wfrazerjr: Thoughtful of you to go to the trouble of making revisions. As for my part, no more offhanded and flippant comments with inflammatory content. Had meant it to be mildly humorous, but it wasn't even vaguely so. I look forward to the next set of predictions.
posted by Bixby23 at 10:28 AM on October 27
Many apologies. Didn't mean to hurt feelings and ruffle feathers. My predictions would be no better.
posted by Bixby23 at 04:12 AM on October 27
wow , denver over indy and minnesota over the pats? that's making a statement, hoser. -- posted by lil_brown_bat lbb , i look at it like this -- if you're going to suck in a very public way ... at least do it with some gusto. -- posted by wfrazerjr I think not using a splell chkeker makes you suck in a very public way. Dude needs to proofread those predictions.
posted by Bixby23 at 10:48 PM on October 26
Over the past week at Athletics Nation (A's blog), lots of fans have been praying for a matchup with the Tigers. Not that playing Detroit would be a ton easier, but at least there's no Santana over there. Now everyone's just saying "We're all gonna die!!!" That said, I pick the A's in 6 over the Padres.
posted by Bixby23 at 04:27 AM on October 02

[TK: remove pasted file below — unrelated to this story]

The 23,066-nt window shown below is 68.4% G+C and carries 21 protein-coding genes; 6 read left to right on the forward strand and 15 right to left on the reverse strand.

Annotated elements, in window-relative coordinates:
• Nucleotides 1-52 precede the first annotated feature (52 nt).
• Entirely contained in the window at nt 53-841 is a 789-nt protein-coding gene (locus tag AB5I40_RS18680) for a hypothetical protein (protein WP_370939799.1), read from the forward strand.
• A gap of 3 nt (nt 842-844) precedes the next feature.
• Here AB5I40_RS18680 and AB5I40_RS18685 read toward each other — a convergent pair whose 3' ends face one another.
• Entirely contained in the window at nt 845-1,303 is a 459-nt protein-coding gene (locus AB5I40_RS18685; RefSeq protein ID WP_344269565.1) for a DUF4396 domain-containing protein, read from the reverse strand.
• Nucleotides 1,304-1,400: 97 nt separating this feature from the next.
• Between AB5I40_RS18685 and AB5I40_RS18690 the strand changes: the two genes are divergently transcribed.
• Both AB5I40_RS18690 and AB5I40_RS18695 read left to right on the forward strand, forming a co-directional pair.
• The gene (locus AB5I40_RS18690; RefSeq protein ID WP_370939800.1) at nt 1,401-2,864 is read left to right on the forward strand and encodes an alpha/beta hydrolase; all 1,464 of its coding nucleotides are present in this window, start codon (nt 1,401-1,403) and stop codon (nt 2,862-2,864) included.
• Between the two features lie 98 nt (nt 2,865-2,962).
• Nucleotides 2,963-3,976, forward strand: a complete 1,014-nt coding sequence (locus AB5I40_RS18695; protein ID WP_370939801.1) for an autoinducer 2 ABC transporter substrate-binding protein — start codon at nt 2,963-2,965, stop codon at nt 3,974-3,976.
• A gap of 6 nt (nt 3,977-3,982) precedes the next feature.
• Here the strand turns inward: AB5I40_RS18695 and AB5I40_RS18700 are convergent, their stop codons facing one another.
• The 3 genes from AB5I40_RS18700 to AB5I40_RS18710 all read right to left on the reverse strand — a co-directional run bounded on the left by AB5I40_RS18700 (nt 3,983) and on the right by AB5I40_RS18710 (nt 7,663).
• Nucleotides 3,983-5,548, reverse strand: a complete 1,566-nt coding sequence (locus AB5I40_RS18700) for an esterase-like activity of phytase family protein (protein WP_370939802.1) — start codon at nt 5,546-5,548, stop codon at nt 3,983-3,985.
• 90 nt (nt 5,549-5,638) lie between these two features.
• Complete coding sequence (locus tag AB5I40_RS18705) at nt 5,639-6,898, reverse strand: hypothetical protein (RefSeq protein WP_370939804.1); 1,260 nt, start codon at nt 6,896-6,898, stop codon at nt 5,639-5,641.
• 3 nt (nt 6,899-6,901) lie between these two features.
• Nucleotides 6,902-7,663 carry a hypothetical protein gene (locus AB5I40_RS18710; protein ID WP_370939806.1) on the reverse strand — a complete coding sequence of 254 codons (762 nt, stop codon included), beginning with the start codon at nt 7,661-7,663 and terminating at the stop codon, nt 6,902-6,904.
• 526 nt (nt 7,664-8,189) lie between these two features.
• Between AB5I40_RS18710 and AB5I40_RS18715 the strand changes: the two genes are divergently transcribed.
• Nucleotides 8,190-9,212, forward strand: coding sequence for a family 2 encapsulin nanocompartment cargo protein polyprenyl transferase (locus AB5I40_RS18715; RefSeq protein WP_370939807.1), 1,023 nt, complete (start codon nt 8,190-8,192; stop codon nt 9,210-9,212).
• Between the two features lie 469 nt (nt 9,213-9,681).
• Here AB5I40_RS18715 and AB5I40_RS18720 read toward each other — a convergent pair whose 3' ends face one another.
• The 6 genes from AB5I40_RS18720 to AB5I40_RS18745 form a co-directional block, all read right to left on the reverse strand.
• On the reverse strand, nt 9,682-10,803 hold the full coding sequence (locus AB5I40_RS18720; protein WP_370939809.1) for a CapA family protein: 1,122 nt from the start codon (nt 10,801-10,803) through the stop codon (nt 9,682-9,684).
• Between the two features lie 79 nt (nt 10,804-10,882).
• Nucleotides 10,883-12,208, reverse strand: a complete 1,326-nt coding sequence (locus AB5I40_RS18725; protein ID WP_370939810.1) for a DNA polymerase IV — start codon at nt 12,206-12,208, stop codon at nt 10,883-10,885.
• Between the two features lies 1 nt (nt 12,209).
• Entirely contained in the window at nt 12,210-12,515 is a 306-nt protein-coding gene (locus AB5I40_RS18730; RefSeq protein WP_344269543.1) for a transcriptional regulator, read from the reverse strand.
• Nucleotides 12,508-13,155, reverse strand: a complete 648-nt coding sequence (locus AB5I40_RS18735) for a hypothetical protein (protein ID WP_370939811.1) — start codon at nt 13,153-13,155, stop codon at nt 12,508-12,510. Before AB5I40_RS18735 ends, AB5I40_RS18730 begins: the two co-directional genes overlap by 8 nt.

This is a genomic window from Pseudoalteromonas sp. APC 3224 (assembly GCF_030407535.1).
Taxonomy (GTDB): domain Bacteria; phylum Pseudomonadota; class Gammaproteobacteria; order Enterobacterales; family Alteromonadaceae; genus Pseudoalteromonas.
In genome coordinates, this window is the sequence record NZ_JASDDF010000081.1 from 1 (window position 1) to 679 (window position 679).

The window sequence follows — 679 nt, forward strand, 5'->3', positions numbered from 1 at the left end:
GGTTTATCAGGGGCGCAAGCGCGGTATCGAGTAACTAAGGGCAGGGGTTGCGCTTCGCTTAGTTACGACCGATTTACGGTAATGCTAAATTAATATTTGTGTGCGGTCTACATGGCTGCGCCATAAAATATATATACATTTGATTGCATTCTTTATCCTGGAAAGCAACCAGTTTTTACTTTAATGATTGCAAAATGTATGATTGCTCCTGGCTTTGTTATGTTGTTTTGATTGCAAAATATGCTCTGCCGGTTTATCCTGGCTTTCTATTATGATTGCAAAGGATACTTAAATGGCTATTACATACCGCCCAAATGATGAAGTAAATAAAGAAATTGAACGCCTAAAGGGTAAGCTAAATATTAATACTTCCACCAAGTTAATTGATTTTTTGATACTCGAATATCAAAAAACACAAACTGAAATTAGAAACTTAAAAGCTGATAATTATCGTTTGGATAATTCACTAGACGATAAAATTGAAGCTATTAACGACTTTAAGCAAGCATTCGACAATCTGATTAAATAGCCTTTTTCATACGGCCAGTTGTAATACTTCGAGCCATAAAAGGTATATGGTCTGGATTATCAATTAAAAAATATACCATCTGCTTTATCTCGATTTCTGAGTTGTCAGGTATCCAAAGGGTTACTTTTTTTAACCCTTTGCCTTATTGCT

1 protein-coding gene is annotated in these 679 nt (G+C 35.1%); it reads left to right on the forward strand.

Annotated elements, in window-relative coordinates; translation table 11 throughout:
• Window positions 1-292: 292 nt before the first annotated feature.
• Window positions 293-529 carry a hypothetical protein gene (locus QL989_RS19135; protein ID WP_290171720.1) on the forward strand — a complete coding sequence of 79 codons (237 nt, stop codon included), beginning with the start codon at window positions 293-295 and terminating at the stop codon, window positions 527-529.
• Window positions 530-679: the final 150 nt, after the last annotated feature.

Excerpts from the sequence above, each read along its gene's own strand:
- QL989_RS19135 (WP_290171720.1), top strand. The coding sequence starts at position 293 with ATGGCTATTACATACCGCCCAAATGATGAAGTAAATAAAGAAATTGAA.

I don't share the Tuohys enthusiastically religious attitude, which I find ignorant and largely backwards, nor Sue Mitchell's overly liberal arts-minded attitude (Big Mike is going to somehow relate to the rags-to-riches themes of "Great Expectations" and "Pygmalion"!? Fer cryin' out loud, lady, get a grip!) . . . . . . but I've never considered doing anything as charitable, so before I get too self-righteous and smarmy about all of the things I find wrong with these people, let me just shut up.
posted by Bixby23 at 12:44 AM on September 25
I've conducted some thorough research (erm, I checked one or two sports-med websites) and it doesn't seem particularly rare for people to be playing sports a week after undergoing an appendectomy. That said, Cowher's gonna look like a Grade-A doofus if Big Ben gets hurt as a result of not forcing him to fully rest up for an additional week. Batch did a decent job with the (mostly) dink & dunk passing game last week. Even though it's MNF, I'd still let Batch take snaps for an additional week.
posted by Bixby23 at 01:48 AM on September 13